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Pistol Marksmanship 101

Discussion in 'Handguns: General Discussion' started by Mike OTDP, Nov 11, 2012.

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  1. Mike OTDP

    Mike OTDP Member

    Oct 31, 2007
    Somewhere in Maryland
    This is a repost of material I put up on another forum, but thought might be useful....

    I think we can all use some refresher training on marksmanship. Or advanced training. I'm therefore taking the liberty of starting a thread on fundamentals.

    There are many good resources on line. http://bullseyepistol.com/ is a whole Web site dedicated to NRA Bullseye Pistol. YouTube has some really good videos put out by the Army Marksmanship Unit. And there's an enormous amount of information at http://pilkguns.com/menu_coaching.shtml .

    Now, I know some of you will be wondering why I'm showing you sites on precision shooting. It's because the precision disciplines are to shooting what ballet is to dance - they teach the fundamentals. Dig into the combat shooting books written in the 1970s and 1980s (before it became big $$ to run schools), and they all said the same thing...Spend a year on bullseye first. Get those solid fundamentals. THEN add speed, movement, and shooting from the draw. But there is no way you can miss fast enough to save your life in a gunfight. Firepower is bullets hitting people.

    But let's begin with basics. Firing a good shot requires three things.
    1. Align the front and rear sights with each other.
    2. Align the sights as a unit with the target.
    3. Release the shot without disturbing the sight alignment.

    Do these well enough, and you can get yourself an all-expense-paid trip to the Olympics.

    Part 2 - Sight Alignment

    Sight alignment is essential. I'm short of graphics here, I'll assume everybody has been exposed to the basic idea of aligning the front and rear sights and go on to some Useful Tips...

    It is critical that the shooter focus on the sights. Not, repeat not, the target. I suspect that many people lose track of this. A minor error in sight alignment will produce major errors in your shooting, just work out the geometry. This is why Olympic Free Pistols have a long sight radius, often more than a foot between front and rear sights.

    Then you have the question of where the sight unit (front and rear) should be placed in relation to the target. For defensive arms, a center hold (bullet goes where the center of the front sight is placed) is customary. For target pistols? You'll get a debate. Some shooters like a center hold. Others favor a 6 o'clock hold, putting the bullseye on top of the front sight. But many of the best shooters have gone to a deep sub-6 hold, with a substantial amount of white target between the top of the front sight and the bottom of the bullseye. This encourages the shooter to focus on sight alignment, leaving placement of the sights in relation to the target as a secondary focus. It works.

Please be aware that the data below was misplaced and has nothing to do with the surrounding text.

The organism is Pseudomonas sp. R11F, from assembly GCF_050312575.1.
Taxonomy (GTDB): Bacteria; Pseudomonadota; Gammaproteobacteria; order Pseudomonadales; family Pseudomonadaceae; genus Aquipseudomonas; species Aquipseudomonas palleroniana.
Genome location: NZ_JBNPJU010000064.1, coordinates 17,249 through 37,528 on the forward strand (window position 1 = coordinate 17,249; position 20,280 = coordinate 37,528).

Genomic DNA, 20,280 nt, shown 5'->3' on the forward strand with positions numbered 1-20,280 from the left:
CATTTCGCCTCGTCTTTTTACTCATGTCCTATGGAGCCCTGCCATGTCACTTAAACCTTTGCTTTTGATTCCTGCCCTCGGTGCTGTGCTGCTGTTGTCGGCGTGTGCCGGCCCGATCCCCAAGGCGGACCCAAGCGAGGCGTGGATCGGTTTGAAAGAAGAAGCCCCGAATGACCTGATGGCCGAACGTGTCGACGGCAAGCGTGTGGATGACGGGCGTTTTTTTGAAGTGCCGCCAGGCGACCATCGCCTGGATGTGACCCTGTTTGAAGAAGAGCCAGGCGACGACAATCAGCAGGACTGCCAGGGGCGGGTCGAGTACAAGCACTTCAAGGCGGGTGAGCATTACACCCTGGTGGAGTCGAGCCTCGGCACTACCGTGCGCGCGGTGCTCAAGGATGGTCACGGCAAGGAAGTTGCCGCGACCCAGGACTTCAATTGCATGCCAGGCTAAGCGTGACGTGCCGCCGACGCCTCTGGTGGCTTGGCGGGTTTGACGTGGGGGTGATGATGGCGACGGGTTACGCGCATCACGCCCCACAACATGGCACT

Me? I use either center or a deep sub-6, depending on the gun. My preference is the latter.

    Part 3 - Shot Release

    OK, you've got the sights aligned, now it's time to fire the shot.

    The key is doing so without disturbing the sight alignment. And that is where a lot of people make their big mistake. You cannot jerk the trigger fast enough to avoid disturbing the sight alignment - yet I see plenty of people get the sights on target and jerk the trigger with just that hope.

    No. The key is a smooth pressure, straight back. Keep the pressure building. Even when your sights wander...unless totally off target. Even in slow fire, if it's taking more than 6-8 seconds to get the shot off, it's taking too long. Either speed up your release, or put the gun down (a skill I'll address in detail later). If you need to shoot faster, speed up the process. Jeff Cooper laid tremendous stress on the "compressed surprise break" - the classic bullseye trigger pull, but at a faster tempo.

    This is where dry fire comes into play. Unload the gun. Aim at the target. Release the shot. Note what happened to the sights when the shot released. If the sights moved, that shot would have gone wild. Try again. Work on pressing the trigger straight back. You may have to adjust the position of your finger on the trigger to get this to happen - that's fine. Memorize that position (or write it down - most top shooters have a shooting notebook for that sort of thing).

    Dry fire is the cornerstone of accurate pistol shooting. People keep asking me how I became such a good shot. There are many factors, but the foundation was that I dry-fired 30+ rounds per day, every day, between my 14th and 17th birthdays.

    And dry fire is cheap. Very cheap. And you can do it at home, where it's cool in the summer and warm in the winter.

    There's a YouTube video up by Keith Sanderson, an Olympic shooter from the Army Marksmanship Unit, about dry fire. Turns out he spent a 6-month period where he only shot about 500 rounds of ammo, then turned around and won a National Championship. Because he was dry-firing every day.

    It's something we should all be doing.
  2. Mike OTDP

    Mike OTDP Member

    Oct 31, 2007